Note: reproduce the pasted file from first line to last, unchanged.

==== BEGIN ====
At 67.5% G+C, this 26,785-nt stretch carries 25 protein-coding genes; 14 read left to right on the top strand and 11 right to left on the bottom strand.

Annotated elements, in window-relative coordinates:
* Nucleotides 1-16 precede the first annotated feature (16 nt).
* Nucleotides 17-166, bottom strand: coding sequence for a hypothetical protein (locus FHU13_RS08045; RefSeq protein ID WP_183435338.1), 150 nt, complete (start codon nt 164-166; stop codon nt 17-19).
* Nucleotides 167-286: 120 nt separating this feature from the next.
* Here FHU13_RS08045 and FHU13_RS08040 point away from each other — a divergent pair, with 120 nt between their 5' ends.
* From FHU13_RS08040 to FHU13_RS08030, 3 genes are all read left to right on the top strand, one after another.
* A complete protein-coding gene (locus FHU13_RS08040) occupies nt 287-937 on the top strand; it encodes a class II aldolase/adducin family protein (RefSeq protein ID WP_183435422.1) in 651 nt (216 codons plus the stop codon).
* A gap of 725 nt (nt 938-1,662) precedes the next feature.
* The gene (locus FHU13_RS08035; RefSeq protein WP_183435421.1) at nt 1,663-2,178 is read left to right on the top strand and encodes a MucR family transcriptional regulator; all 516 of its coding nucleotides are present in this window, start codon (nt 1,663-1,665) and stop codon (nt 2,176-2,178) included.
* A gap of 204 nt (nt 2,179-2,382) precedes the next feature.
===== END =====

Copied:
At 67.5% G+C, this 26,785-nt stretch carries 25 protein-coding genes; 14 read left to right on the top strand and 11 right to left on the bottom strand.

Annotated elements, in window-relative coordinates:
* Nucleotides 1-16 precede the first annotated feature (16 nt).
* Nucleotides 17-166, bottom strand: coding sequence for a hypothetical protein (locus FHU13_RS08045; RefSeq protein ID WP_183435338.1), 150 nt, complete (start codon nt 164-166; stop codon nt 17-19).
* Nucleotides 167-286: 120 nt separating this feature from the next.
* Here FHU13_RS08045 and FHU13_RS08040 point away from each other — a divergent pair, with 120 nt between their 5' ends.
* From FHU13_RS08040 to FHU13_RS08030, 3 genes are all read left to right on the top strand, one after another.
* A complete protein-coding gene (locus FHU13_RS08040) occupies nt 287-937 on the top strand; it encodes a class II aldolase/adducin family protein (RefSeq protein ID WP_183435422.1) in 651 nt (216 codons plus the stop codon).
* A gap of 725 nt (nt 938-1,662) precedes the next feature.
* The gene (locus FHU13_RS08035; RefSeq protein WP_183435421.1) at nt 1,663-2,178 is read left to right on the top strand and encodes a MucR family transcriptional regulator; all 516 of its coding nucleotides are present in this window, start codon (nt 1,663-1,665) and stop codon (nt 2,176-2,178) included.
* A gap of 204 nt (nt 2,179-2,382) precedes the next feature.